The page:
Estimation of the number of variants underlying a trait is a very challenging task. We believe that for most complex diseases, the Vg of susceptibility variants are likely to be rather small. It may be possible to investigate the aggregate effect of these variants, for example Purcell et al. [22] showed a large number of SNPs (with p values up to 0.5) from a schizophrenia GWAS demonstrate predictive power collectively. It will be much harder to estimate the number of variants making up this combined effect as the Vg of each variant is probably tiny. For instance, it may be difficult to distinguish between 100 variants having an average Vg of 0.01% versus 10 variants having an average Vg of 0.1%.

In conclusion, we have developed a novel statistical approach to estimate the number of susceptibility variants in the genome. The performance of different proposed estimators were tested by simulations and applied to some real data examples. Despite the limitations, we believe this study is a useful step towards the understanding of the genetic architecture of complex diseases.

Supporting Information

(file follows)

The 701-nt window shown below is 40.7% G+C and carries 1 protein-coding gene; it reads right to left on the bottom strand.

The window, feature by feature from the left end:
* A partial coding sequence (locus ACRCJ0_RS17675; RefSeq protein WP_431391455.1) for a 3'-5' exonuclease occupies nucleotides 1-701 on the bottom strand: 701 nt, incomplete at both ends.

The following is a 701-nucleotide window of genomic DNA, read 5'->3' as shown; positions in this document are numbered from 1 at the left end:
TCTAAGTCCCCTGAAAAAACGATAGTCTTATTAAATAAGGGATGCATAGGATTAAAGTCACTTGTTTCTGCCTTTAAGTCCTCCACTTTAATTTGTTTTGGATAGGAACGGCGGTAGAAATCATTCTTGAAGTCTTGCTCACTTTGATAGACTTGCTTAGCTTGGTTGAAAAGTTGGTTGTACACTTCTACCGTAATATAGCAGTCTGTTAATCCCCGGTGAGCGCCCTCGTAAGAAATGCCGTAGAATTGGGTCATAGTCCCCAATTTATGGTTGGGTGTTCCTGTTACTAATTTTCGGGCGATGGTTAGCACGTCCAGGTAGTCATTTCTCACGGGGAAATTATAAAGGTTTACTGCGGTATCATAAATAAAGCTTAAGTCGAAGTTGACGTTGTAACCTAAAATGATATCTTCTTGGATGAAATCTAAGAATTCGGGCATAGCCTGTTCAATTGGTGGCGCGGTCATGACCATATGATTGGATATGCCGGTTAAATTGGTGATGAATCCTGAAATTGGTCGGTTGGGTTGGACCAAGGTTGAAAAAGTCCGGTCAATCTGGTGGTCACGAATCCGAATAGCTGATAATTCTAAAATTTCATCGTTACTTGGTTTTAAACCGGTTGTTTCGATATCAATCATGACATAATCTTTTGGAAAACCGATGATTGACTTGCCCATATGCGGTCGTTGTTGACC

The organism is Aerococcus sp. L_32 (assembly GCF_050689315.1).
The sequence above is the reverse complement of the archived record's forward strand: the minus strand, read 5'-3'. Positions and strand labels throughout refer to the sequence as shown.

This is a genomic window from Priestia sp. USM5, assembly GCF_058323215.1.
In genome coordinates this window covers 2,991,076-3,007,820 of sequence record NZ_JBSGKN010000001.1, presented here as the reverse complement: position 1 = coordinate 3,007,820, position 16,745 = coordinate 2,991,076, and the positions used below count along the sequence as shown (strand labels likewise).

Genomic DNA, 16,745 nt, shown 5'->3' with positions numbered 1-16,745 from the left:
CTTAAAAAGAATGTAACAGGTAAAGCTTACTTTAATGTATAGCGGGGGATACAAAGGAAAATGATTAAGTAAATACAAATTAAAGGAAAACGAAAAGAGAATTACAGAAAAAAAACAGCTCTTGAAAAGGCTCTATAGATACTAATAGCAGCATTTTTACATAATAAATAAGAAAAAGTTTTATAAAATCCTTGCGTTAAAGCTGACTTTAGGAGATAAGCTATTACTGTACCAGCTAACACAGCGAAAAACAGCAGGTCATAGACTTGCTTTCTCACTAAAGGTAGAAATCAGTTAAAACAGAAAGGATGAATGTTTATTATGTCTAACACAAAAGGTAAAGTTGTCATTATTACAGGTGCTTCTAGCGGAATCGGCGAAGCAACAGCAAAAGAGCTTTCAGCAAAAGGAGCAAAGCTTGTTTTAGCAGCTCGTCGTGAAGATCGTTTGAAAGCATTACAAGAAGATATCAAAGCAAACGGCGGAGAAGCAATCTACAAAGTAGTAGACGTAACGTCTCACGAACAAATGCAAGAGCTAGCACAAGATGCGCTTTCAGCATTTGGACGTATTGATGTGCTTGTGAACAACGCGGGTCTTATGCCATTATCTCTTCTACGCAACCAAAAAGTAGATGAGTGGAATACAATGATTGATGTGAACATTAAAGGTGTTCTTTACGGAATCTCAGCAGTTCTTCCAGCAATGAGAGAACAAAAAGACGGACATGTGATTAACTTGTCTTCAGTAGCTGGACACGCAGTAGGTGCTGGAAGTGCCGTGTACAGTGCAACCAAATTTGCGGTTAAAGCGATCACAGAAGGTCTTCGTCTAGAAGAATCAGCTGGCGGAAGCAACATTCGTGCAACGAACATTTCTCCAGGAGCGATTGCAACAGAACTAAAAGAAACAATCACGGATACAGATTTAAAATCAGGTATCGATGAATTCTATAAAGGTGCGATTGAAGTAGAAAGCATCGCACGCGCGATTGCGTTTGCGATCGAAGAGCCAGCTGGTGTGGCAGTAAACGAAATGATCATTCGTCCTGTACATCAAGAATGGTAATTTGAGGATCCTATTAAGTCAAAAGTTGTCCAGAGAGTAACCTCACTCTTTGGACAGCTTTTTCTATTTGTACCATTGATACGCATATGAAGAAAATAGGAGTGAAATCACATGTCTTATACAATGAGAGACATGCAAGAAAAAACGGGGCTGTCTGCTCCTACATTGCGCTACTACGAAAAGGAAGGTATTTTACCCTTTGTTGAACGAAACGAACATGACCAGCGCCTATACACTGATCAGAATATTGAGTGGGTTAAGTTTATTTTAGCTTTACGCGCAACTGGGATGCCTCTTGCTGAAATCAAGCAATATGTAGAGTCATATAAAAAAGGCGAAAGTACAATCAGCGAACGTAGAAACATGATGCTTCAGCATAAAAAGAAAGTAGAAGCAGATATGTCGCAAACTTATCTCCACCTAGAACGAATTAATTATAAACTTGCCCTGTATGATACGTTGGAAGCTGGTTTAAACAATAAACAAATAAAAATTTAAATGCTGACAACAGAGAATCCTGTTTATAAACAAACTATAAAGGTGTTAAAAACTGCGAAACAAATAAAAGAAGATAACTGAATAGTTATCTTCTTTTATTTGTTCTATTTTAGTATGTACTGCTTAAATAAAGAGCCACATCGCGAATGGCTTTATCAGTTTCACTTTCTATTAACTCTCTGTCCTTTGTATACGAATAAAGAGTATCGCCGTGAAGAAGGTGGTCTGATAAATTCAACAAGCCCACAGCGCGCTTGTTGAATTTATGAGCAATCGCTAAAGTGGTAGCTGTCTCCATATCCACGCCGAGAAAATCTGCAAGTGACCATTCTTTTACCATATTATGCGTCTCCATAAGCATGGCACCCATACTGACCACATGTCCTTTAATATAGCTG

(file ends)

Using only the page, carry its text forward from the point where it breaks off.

Text S1.

Supplementary methods: Equivalence of the maximum likelihood and method of moments estimates of lambda and the approach to continuous traits.

(0.10 MB PDF)

Table S1.

Power estimates for different risk allele frequencies under the same Vg.

(0.15 MB DOC)

Table S2.

Mean and bias of different estimators from simulations.

(0.11 MB DOC)

Table S3.

SD of different estimators from simulations.

(0.07 MB DOC)

Table S4.

Estimates and confidence intervals of lambda for a few complex traits, with inclusion threshold based on Bonferroni correction.

(0.04 MB DOC)

Author Contributions

Conceived and designed the experiments: HCS PCS. Performed the experiments: HCS. Analyzed the data: HCS PCS. Wrote the paper: HCS. Developed the statistical methodologies: PCS HCS. Supervised the study: PCS. Assisted in data analysis and presentation: BHKY.